It has never been about race. It has always been about money. Slaves were currency: currency with a mind of its own that had to be held in check by means of brutality. When slavery ended, brutality remained in force, powered by resentment for the devaluing of the currency, habit and by unhealthy wrong-minded views of entitlement, rechanneled to form new exploitative structures that were handed on, generation to generation, structures that have been and remain effective in insuring that the offspring of freed slaves, and (what has become increasingly clear) anyone not part of the power structure, perpetually draw the short end of the stick in the zero sum game that is our money-centric society. This system, codified at the local, state and national level, makes losers of us all, including those in power, though it may take some education for them to understand their loss.
One contributor on the GoFundMe site for Officer Darren Wilson praised his efforts as an “animal control officer”. This attitude is an atavism from the time of slavery borne of fear of what the caged slave would do if he got free. Policing of the African American throughout this country is apparently and sadly still based on keeping the “ex-slave” caged. What the white power structure fails to understand is that true freedom from the tyranny of a justice system that harasses, arrests, and incarcerates young black American men in wild disproportion to the rest of the population would yield a more peaceful, prosperous and loving society for everyone.
What happened to the positive archetype of the policeman as ally and protector? First and foremost, police officers should practice methods of self-restraint and peaceful resolution of conflict. They should be leaders in non-violence. Only when they fully understand this principle can they fulfill the role of hero.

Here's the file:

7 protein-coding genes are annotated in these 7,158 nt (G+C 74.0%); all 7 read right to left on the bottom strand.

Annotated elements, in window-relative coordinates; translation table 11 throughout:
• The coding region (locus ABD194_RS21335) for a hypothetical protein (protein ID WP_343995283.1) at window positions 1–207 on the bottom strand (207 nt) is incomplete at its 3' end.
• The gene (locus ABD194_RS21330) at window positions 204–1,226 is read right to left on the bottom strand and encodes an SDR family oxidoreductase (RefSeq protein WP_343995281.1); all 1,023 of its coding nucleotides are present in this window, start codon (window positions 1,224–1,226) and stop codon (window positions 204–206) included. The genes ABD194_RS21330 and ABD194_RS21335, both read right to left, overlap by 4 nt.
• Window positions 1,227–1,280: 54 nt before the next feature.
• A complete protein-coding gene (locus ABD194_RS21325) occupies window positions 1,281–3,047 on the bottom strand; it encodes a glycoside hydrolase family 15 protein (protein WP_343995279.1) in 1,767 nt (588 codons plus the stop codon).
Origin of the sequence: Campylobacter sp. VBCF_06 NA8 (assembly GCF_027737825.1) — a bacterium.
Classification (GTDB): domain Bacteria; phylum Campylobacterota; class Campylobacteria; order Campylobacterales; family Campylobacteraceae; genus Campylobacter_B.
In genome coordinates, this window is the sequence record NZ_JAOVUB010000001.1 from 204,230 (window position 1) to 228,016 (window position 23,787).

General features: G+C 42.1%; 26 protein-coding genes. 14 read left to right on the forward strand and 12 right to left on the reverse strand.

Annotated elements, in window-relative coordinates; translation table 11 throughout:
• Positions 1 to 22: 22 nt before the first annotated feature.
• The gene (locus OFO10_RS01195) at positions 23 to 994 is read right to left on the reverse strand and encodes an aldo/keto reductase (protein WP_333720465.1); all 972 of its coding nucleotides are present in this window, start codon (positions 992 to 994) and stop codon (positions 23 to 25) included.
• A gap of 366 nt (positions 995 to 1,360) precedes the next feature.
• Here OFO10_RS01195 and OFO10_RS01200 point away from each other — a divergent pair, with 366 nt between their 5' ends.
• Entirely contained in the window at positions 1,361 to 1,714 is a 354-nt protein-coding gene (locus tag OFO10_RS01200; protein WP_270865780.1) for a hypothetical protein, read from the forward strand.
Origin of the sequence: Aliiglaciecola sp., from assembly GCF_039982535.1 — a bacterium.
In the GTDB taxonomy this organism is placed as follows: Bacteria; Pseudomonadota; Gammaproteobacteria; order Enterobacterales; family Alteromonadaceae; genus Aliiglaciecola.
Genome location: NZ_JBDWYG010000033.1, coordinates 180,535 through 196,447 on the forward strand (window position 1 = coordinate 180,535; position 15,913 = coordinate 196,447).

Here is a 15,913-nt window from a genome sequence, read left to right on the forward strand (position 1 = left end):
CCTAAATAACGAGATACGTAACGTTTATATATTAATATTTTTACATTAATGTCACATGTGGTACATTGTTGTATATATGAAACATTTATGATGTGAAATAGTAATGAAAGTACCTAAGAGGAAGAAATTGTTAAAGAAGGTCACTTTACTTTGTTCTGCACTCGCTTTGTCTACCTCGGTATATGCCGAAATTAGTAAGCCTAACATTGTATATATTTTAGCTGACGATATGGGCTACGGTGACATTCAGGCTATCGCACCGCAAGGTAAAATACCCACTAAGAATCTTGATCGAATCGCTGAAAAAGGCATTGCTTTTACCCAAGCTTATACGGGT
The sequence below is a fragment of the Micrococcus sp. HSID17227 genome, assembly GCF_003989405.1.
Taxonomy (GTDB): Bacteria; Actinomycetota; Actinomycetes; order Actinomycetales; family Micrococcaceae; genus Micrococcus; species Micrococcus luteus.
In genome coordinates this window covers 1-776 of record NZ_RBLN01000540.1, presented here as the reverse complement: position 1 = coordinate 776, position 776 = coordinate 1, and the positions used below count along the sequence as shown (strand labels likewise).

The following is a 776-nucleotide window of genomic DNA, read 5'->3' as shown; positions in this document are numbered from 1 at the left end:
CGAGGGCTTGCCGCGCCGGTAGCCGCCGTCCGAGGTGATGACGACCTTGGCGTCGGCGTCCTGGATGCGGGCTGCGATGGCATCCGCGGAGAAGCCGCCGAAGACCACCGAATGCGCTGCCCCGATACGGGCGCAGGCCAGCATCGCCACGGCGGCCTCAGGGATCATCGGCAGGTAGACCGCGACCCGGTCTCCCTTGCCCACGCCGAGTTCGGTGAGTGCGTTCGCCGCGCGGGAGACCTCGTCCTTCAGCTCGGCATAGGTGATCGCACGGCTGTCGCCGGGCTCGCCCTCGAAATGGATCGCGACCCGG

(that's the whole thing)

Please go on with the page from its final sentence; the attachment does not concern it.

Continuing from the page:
I am mystified that in the NY Times poll of Aug. 21 64% of the people queried said they didn’t know enough to say whether or not the shooting was justified. Just 25% stated that it was unjustified. Really? We have at least three eyewitnesses who saw the officer gun Michael Brown down after he had raised his hands in the universal gesture of surrender. If that does not constitute murder, what does?
Why go all the way back to slavery to explain what happened to Michael Brown? Because this nation has never really healed from that event. It has never fully taken responsibility for the devastating consequences of slavery. Civil rights legislation was never embraced by the South, but was won over their vociferous and violent objection. It has caused the South to move ever more rightward, and the right wing distortions we see going on about us can be traced directly back to resentment and wrong mindedness stemming from the loss of slavery.
Republican gerrymandering has twisted and distorted our political reality. It has resulted in the promulgation and acceptance of ever more wild and irresponsible notions about the role of government, which in turn hamstrings us from dealing with real and pressing problems.
The dialogue that needs to be entered into is the one will enable us to understand and overcome the obstacles to full and equal participation of each and every American in the benefits and responsibilities of our society. Inequality, which is codified and institutionalized in our political and economic structure, needs to be rooted out not just in the macro sense, as instituted by the (eroded) Civil Rights Act, but it has to be rooted out on the micro level as well. True overcoming will still require fundamental and revolutionary change. The Civil Rights Movement did not end with the signing of the Civil Rights Act. In many more subtle ways, we are all still at the beginning.